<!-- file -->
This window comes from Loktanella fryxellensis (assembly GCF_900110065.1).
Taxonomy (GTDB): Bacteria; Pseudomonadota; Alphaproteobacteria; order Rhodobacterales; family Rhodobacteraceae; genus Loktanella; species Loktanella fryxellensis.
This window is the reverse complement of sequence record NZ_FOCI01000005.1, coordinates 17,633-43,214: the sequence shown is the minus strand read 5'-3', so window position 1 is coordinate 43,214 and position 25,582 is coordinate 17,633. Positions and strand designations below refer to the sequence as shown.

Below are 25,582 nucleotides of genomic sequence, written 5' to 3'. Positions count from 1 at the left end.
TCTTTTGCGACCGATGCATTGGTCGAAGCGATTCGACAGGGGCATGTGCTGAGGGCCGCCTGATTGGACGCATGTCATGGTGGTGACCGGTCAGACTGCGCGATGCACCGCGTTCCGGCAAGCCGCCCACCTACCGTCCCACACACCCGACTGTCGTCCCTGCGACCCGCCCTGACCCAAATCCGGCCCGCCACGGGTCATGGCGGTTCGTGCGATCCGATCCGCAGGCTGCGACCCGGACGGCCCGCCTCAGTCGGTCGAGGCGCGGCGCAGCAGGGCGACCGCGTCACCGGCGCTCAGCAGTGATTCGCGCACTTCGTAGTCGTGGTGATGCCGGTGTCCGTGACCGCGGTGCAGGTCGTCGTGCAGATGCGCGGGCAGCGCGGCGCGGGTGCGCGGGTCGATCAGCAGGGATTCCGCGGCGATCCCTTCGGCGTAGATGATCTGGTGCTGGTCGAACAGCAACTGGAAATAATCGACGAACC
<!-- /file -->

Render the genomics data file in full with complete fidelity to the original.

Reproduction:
This window comes from Loktanella fryxellensis (assembly GCF_900110065.1).
Taxonomy (GTDB): Bacteria; Pseudomonadota; Alphaproteobacteria; order Rhodobacterales; family Rhodobacteraceae; genus Loktanella; species Loktanella fryxellensis.
This window is the reverse complement of sequence record NZ_FOCI01000005.1, coordinates 17,633-43,214: the sequence shown is the minus strand read 5'-3', so window position 1 is coordinate 43,214 and position 25,582 is coordinate 17,633. Positions and strand designations below refer to the sequence as shown.

Below are 25,582 nucleotides of genomic sequence, written 5' to 3'. Positions count from 1 at the left end.
TCTTTTGCGACCGATGCATTGGTCGAAGCGATTCGACAGGGGCATGTGCTGAGGGCCGCCTGATTGGACGCATGTCATGGTGGTGACCGGTCAGACTGCGCGATGCACCGCGTTCCGGCAAGCCGCCCACCTACCGTCCCACACACCCGACTGTCGTCCCTGCGACCCGCCCTGACCCAAATCCGGCCCGCCACGGGTCATGGCGGTTCGTGCGATCCGATCCGCAGGCTGCGACCCGGACGGCCCGCCTCAGTCGGTCGAGGCGCGGCGCAGCAGGGCGACCGCGTCACCGGCGCTCAGCAGTGATTCGCGCACTTCGTAGTCGTGGTGATGCCGGTGTCCGTGACCGCGGTGCAGGTCGTCGTGCAGATGCGCGGGCAGCGCGGCGCGGGTGCGCGGGTCGATCAGCAGGGATTCCGCGGCGATCCCTTCGGCGTAGATGATCTGGTGCTGGTCGAACAGCAACTGGAAATAATCGACGAACC